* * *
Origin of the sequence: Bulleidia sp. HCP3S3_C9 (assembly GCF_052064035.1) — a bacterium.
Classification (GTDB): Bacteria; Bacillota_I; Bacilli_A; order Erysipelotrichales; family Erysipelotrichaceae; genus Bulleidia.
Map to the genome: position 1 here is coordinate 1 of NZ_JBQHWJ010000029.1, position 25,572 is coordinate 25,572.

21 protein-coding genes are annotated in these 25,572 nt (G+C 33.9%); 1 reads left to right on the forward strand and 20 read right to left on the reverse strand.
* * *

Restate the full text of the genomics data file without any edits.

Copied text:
Origin of the sequence: Bulleidia sp. HCP3S3_C9 (assembly GCF_052064035.1) — a bacterium.
Classification (GTDB): Bacteria; Bacillota_I; Bacilli_A; order Erysipelotrichales; family Erysipelotrichaceae; genus Bulleidia.
Map to the genome: position 1 here is coordinate 1 of NZ_JBQHWJ010000029.1, position 25,572 is coordinate 25,572.

21 protein-coding genes are annotated in these 25,572 nt (G+C 33.9%); 1 reads left to right on the forward strand and 20 read right to left on the reverse strand.